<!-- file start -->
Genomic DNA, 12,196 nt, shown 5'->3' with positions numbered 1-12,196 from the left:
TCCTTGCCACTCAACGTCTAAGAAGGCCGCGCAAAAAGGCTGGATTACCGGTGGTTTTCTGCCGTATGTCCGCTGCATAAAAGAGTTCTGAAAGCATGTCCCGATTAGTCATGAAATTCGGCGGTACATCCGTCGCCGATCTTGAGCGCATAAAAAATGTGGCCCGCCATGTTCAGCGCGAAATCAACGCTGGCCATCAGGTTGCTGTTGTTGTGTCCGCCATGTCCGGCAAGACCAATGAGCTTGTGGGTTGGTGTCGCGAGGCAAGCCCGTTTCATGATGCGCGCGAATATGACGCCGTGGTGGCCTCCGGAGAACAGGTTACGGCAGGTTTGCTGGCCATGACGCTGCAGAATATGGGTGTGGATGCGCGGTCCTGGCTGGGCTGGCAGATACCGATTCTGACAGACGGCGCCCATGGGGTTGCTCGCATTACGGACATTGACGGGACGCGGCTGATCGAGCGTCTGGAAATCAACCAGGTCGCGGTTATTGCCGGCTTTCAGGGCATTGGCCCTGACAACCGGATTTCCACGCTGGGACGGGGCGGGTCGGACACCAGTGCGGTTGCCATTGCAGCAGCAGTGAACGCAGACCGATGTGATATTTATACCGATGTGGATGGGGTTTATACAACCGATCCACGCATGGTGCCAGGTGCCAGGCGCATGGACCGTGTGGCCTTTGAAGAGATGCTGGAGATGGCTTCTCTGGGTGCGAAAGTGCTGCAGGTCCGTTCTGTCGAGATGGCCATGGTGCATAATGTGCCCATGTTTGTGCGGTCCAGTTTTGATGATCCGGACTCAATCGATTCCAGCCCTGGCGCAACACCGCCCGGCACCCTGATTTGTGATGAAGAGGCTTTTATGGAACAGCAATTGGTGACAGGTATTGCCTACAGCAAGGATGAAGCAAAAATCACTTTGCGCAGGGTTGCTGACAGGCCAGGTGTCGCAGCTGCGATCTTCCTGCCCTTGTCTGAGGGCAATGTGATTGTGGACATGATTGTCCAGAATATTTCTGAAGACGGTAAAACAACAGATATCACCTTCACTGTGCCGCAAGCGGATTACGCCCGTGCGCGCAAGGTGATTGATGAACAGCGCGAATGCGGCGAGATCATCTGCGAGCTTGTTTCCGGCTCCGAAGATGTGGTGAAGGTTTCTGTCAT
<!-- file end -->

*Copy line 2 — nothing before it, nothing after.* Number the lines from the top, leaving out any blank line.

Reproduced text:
TCCTTGCCACTCAACGTCTAAGAAGGCCGCGCAAAAAGGCTGGATTACCGGTGGTTTTCTGCCGTATGTCCGCTGCATAAAAGAGTTCTGAAAGCATGTCCCGATTAGTCATGAAATTCGGCGGTACATCCGTCGCCGATCTTGAGCGCATAAAAAATGTGGCCCGCCATGTTCAGCGCGAAATCAACGCTGGCCATCAGGTTGCTGTTGTTGTGTCCGCCATGTCCGGCAAGACCAATGAGCTTGTGGGTTGGTGTCGCGAGGCAAGCCCGTTTCATGATGCGCGCGAATATGACGCCGTGGTGGCCTCCGGAGAACAGGTTACGGCAGGTTTGCTGGCCATGACGCTGCAGAATATGGGTGTGGATGCGCGGTCCTGGCTGGGCTGGCAGATACCGATTCTGACAGACGGCGCCCATGGGGTTGCTCGCATTACGGACATTGACGGGACGCGGCTGATCGAGCGTCTGGAAATCAACCAGGTCGCGGTTATTGCCGGCTTTCAGGGCATTGGCCCTGACAACCGGATTTCCACGCTGGGACGGGGCGGGTCGGACACCAGTGCGGTTGCCATTGCAGCAGCAGTGAACGCAGACCGATGTGATATTTATACCGATGTGGATGGGGTTTATACAACCGATCCACGCATGGTGCCAGGTGCCAGGCGCATGGACCGTGTGGCCTTTGAAGAGATGCTGGAGATGGCTTCTCTGGGTGCGAAAGTGCTGCAGGTCCGTTCTGTCGAGATGGCCATGGTGCATAATGTGCCCATGTTTGTGCGGTCCAGTTTTGATGATCCGGACTCAATCGATTCCAGCCCTGGCGCAACACCGCCCGGCACCCTGATTTGTGATGAAGAGGCTTTTATGGAACAGCAATTGGTGACAGGTATTGCCTACAGCAAGGATGAAGCAAAAATCACTTTGCGCAGGGTTGCTGACAGGCCAGGTGTCGCAGCTGCGATCTTCCTGCCCTTGTCTGAGGGCAATGTGATTGTGGACATGATTGTCCAGAATATTTCTGAAGACGGTAAAACAACAGATATCACCTTCACTGTGCCGCAAGCGGATTACGCCCGTGCGCGCAAGGTGATTGATGAACAGCGCGAATGCGGCGAGATCATCTGCGAGCTTGTTTCCGGCTCCGAAGATGTGGTGAAGGTTTCTGTCAT